Everyone knows the importance of creating long-tail keywords with SEO words. But do you know why its important to create long-tail keywords that are localized?
It’s been less than two years since Google announced that mobile searches has exceeded desktop queries on a global basis. StatCounter reports that traffic from mobile devices such as smartphones and tablets account for 54 percent of total internet use in the U.S.
Now, recent data shows that when it comes to searching for information on the Internet, you’re results are based on whether you are using a mobile device or a desktop computer. BrightEdge reported that mobile and desktop queries produce different rankings 79 percent of the time.
Although the data hasn’t been confirmed officially by Google, a Google speaker told members of the press that the “vast majority” of search queries people are entering in Google’s search field are from a mobile device.
BrightEdge shared data that reaffirms Google’s unofficial statement, which says 57 percent of traffic among its clients comes from mobile devices such as smartphones and tablets.
According to the findings, some categories like restaurants, experience significantly higher numbers in search results.
Can Localization Improve My Website’s Ranking?
Everyone wants to their website to rank on the first page of a search result. What does that mean in terms of your small business? This essentially means you should be creating and using long-tail keywords that are descriptive and localized which will improve your ranking.
Long-tail keywords help your website appear in a search engine results page. Accurate and descriptive long-tail keywords are likelier to appear in a SERP, which improves your website’s ranking.
When you create a long-tail keyword for meta data, it should include SEO words and provide a location.
For example, if you specialize in manicures in Fort Lauderdale you’re long-tail keywords should look like this:
- Manicures in Fort Lauderdale
- Pedicures in Fort Lauderdale
- Nail salon in Fort Lauderdale
- French manicure in Fort Lauderdale
- Stiletto nails in Fort Lauderdale
Notice how the long-tail keywords shown above are SEO-friendly. A keyword research for ‘manicures’ would result in the words mentioned above. In all of the long-tail keywords shown, I’ve attached a location to it. Attaching a location to your long-tail keyword is important because it helps your content become localized.
Localized content is important because consumers are utilizing the Internet at such an astonishing rate for real time information that they are expecting to get localized results in search engine results page.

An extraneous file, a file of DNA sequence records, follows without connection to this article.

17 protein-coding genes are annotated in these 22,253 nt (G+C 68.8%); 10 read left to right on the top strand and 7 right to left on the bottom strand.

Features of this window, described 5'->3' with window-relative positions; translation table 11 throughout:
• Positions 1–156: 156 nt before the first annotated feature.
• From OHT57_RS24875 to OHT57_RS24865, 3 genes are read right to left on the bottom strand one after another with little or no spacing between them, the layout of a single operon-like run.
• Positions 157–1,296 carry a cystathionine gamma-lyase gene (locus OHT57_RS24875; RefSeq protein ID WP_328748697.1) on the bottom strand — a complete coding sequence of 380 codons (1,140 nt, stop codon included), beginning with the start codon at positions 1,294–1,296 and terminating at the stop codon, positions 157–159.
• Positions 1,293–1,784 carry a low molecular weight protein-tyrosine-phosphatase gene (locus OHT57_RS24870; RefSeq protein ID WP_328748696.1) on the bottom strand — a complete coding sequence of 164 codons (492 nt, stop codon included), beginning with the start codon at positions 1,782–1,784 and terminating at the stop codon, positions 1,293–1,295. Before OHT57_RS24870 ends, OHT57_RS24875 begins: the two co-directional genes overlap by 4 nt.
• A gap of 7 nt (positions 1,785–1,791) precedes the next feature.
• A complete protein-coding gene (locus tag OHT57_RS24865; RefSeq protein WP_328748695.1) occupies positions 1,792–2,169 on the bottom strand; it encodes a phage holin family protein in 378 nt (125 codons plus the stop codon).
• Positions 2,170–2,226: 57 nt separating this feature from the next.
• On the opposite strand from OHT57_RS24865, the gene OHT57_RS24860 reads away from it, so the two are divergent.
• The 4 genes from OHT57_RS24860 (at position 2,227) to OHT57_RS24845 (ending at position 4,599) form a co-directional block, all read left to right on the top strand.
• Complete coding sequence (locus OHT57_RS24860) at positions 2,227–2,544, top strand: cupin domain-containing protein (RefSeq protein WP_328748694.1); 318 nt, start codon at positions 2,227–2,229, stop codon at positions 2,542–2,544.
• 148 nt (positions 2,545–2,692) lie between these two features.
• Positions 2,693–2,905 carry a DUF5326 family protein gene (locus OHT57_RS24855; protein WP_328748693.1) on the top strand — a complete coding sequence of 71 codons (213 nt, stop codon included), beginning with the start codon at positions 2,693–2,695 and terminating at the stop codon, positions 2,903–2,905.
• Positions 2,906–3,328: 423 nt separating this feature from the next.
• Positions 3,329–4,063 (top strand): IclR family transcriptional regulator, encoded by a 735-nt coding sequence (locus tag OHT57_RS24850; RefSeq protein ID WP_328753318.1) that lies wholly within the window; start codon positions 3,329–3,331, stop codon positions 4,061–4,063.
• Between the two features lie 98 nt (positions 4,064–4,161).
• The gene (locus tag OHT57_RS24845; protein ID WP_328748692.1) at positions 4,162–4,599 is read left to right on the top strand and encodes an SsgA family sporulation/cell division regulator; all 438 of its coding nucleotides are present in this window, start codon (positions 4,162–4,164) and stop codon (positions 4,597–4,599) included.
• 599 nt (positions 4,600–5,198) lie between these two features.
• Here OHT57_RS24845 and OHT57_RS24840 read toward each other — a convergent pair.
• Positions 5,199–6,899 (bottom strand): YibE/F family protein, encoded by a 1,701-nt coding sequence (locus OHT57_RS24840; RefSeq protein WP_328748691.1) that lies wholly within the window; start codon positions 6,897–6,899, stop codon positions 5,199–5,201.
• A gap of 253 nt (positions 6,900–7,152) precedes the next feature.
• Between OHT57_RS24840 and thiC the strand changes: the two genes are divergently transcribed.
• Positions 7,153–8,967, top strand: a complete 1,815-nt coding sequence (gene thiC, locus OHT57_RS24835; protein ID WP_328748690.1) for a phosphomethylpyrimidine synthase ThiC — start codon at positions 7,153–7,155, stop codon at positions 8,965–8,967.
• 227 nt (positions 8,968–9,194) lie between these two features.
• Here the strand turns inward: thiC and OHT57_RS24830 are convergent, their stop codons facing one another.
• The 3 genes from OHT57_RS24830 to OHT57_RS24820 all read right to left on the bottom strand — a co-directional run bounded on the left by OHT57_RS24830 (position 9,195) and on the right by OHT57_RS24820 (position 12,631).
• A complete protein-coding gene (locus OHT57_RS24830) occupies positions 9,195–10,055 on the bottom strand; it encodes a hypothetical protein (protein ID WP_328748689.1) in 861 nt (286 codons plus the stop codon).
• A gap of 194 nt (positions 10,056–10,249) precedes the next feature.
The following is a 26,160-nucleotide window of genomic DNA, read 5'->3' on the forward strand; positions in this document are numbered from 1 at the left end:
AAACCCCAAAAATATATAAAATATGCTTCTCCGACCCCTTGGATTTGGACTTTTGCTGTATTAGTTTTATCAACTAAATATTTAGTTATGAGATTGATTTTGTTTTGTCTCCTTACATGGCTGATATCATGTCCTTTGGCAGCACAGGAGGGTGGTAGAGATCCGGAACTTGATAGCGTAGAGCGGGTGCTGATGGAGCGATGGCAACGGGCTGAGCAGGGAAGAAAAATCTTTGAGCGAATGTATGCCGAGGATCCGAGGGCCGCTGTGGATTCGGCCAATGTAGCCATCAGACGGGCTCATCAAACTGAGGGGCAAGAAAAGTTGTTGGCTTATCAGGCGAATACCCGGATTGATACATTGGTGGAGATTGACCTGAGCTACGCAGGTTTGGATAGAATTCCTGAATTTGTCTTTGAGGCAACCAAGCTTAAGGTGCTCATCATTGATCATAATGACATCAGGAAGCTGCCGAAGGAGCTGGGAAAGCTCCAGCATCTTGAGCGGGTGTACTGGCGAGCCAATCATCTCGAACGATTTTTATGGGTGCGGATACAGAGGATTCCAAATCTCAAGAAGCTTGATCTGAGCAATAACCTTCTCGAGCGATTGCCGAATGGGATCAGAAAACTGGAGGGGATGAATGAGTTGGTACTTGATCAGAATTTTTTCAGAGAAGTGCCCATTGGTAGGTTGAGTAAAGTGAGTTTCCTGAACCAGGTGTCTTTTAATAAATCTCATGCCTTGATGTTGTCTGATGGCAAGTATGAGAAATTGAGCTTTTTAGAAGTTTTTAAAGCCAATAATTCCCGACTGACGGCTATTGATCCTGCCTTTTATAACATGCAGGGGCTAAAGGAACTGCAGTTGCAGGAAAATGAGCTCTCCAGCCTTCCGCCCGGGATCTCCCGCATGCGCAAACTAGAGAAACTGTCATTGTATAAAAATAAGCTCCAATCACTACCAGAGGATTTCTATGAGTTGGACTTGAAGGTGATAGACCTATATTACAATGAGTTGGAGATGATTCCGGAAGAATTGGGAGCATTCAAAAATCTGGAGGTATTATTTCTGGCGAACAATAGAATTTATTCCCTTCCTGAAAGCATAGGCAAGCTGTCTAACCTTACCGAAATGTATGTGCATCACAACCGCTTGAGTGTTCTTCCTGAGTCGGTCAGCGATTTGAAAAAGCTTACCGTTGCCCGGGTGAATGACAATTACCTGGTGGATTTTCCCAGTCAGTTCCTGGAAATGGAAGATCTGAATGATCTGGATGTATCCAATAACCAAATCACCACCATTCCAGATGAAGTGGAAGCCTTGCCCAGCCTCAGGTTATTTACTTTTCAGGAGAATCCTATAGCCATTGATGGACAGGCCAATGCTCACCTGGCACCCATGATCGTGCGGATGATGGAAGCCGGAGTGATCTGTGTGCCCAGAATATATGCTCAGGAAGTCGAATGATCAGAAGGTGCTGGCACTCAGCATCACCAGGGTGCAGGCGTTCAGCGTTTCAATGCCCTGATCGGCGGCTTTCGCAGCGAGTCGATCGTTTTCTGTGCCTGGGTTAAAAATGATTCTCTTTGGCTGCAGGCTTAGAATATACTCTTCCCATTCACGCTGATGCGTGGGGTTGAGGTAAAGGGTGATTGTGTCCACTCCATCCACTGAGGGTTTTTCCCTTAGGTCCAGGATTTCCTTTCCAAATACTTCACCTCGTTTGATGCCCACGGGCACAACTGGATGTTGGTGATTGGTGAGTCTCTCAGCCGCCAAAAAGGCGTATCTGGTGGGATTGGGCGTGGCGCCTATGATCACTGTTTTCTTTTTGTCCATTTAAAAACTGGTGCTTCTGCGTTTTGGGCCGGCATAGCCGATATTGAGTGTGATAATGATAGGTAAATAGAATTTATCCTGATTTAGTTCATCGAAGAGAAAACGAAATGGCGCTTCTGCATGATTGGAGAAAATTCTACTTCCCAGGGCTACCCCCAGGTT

Thus, when you think about the type of people who are using a mobile device for a search query you must attribute the following characteristics them:
- They are likelier to make a purchase sooner than someone who is using a desktop computer
- They are likelier to use a voice activated search than entering a manual search
- They expect their search queries to yield localized results
For example, when you enter ’sushi restaurants’ in Google’s search field, you expect Google to understand that you really are searching for ‘sushi restaurants in Fort Lauderdale.’ Again, you are expecting real time, localized information.
Do Localized Long-Tail Keywords Improve SERP Accuracy?
In light of Hummingbird, Google’s algorithm that’s purported as an artificial intelligence system, consumers expectations have risen in terms of search engine results page. Consumers expect Google will understand and deliver locally relevant results without specifying that intent explicitly in the query.
As a business owner who specializes in a particular service, you must use this behavior accordingly to optimize your rankings on a search engine results page.
Google says people use geo-modifiers like ZIP codes 30 percent less in local search queries. This is surprising because local search queries have actually increased.
“[D]emanding mobile users now assume they will be given locally relevant search results,” says BrightEdge. For example, while restaurant-related searches have grown by double digits over the past two years, those same searches that include a zip code qualifier have declined by over 30 percent.”
Your long-tail keywords must target consumers that are searching for localized content on a mobile device.
The recommendation is that enterprises need to optimize separately for mobile and desktop. BrightEdge says, “If brands do not track and optimize for both device channels, they are likely to misunderstand the opportunities and threats affecting them.”
NEED HELP WITH LONG-TAIL KEYWORDS? WE CAN HELP!
LIKE THIS ARTICLE? READ MORE OF OUR INSIGHTS BELOW.
We have more helpful articles on web design, SEO, social media marketing, content strategy and video marketing. Follow Carla St. Louis, our in-house Content Strategist. Follow Be The Square on LinkedIn, Facebook and Twitter for more information on useful internet marketing strategies.